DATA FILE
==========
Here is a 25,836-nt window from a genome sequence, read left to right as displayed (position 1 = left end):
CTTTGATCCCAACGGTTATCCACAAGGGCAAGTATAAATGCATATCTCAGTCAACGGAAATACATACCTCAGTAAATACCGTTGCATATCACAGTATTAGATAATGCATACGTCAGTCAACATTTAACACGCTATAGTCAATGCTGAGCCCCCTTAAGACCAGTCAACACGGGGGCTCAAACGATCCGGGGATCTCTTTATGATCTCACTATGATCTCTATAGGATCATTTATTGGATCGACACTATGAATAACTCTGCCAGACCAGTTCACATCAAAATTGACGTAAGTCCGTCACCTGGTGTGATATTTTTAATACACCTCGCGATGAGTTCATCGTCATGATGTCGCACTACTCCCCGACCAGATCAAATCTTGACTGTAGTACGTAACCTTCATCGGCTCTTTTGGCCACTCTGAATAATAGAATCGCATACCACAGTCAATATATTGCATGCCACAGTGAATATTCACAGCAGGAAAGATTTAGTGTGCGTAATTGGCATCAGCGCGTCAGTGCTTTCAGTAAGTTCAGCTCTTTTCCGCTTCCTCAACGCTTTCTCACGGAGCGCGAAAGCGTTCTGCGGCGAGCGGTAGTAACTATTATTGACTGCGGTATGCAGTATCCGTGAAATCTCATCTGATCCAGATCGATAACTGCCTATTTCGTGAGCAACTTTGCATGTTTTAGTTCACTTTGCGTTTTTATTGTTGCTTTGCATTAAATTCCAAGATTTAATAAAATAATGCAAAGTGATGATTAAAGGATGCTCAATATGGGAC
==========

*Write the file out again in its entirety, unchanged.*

Here is a 25,836-nt window from a genome sequence, read left to right as displayed (position 1 = left end):
CTTTGATCCCAACGGTTATCCACAAGGGCAAGTATAAATGCATATCTCAGTCAACGGAAATACATACCTCAGTAAATACCGTTGCATATCACAGTATTAGATAATGCATACGTCAGTCAACATTTAACACGCTATAGTCAATGCTGAGCCCCCTTAAGACCAGTCAACACGGGGGCTCAAACGATCCGGGGATCTCTTTATGATCTCACTATGATCTCTATAGGATCATTTATTGGATCGACACTATGAATAACTCTGCCAGACCAGTTCACATCAAAATTGACGTAAGTCCGTCACCTGGTGTGATATTTTTAATACACCTCGCGATGAGTTCATCGTCATGATGTCGCACTACTCCCCGACCAGATCAAATCTTGACTGTAGTACGTAACCTTCATCGGCTCTTTTGGCCACTCTGAATAATAGAATCGCATACCACAGTCAATATATTGCATGCCACAGTGAATATTCACAGCAGGAAAGATTTAGTGTGCGTAATTGGCATCAGCGCGTCAGTGCTTTCAGTAAGTTCAGCTCTTTTCCGCTTCCTCAACGCTTTCTCACGGAGCGCGAAAGCGTTCTGCGGCGAGCGGTAGTAACTATTATTGACTGCGGTATGCAGTATCCGTGAAATCTCATCTGATCCAGATCGATAACTGCCTATTTCGTGAGCAACTTTGCATGTTTTAGTTCACTTTGCGTTTTTATTGTTGCTTTGCATTAAATTCCAAGATTTAATAAAATAATGCAAAGTGATGATTAAAGGATGCTCAATATGGGAC